Anna McFarlane examines the impact a posthumanistic approach can have within critical medical humanities research
About the Project
The Medical Posthumanities is a project that brings a critical posthuman lens to the field of the medical humanities, led by associate editor Eva Surawy Stepney.
In 2016 Des Fitzgerald and Felicity Callard suggested that “we need to displace, if not significantly reimagine how medical humanities has tended to figure the ‘human’ (Callard and Fitzgerald, 2016). Since then, however, little serious thought has been given to what a medicine that decentres ‘the human’ really looks like.
In response to this provocation, this project aims to spark discussion around the ‘human’ in the medical humanities: what do we mean by the term ‘human’? What are the implications of this ‘human’ for medical knowledge and practice? Who and what does the ‘human’ exclude? What are the possibilities, and challenges, of moving beyond the ‘human’ in healthcare?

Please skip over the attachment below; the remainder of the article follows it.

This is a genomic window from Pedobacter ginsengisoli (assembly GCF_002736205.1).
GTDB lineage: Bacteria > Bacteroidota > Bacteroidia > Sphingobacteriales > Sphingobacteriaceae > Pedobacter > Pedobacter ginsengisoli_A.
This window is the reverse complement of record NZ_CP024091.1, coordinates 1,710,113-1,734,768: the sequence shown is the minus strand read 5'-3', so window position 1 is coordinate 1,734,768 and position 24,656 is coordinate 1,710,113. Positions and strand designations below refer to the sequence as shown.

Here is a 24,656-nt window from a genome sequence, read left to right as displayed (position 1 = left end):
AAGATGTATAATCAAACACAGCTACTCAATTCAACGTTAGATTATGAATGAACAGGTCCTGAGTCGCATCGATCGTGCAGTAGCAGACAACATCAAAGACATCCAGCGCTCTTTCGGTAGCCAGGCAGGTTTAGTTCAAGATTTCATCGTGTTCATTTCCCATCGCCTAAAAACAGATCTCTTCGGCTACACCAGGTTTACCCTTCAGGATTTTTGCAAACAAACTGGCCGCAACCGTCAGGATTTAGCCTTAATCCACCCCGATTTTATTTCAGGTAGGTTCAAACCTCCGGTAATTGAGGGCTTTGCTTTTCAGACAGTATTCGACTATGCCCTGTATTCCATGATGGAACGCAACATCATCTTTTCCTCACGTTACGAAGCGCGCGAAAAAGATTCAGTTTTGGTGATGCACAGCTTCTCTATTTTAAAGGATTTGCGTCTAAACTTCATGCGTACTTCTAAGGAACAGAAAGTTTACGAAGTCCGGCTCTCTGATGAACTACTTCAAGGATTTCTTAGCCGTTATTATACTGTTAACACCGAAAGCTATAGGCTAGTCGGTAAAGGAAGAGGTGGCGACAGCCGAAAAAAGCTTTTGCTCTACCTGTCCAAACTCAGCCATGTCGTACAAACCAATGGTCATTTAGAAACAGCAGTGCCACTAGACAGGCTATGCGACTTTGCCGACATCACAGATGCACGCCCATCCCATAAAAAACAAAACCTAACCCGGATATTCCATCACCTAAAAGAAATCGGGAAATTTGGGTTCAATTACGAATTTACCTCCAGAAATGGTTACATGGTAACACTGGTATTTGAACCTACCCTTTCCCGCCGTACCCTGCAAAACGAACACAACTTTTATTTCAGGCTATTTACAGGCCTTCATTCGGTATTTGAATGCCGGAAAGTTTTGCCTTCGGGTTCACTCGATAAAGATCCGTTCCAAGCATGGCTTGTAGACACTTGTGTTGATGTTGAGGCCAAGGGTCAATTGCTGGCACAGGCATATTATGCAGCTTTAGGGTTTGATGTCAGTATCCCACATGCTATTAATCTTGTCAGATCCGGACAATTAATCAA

The Medical Posthumanities project will publish work which reflects on, and respond to, the human-centredness of medicine. Ideas for topics include (but are certainly not limited to):
- interspecies medicine
- the environment and environmental health
- care and technology
- virus and pandemics
- posthumanism and health practice
Vision and Ethos
The Medical Posthumanities project is driven by the desire to move beyond the Eurocentric and normative (white, cisgendered) ‘human’ at the centre of both medicine and the humanities. It is only through drawing attention to the entangled and situated (in the material environment, with other species) nature of health and illness that we can destabilise- and move beyond- the certainties of the present.
The project will support scholars, artists, activists and healthcare professionals who are interested in taking a posthuman or non-human centred approach to health, illness, and caregiving. It upholds the Polyphony’s commitment to the ‘critical’ medical humanities as an evolving field.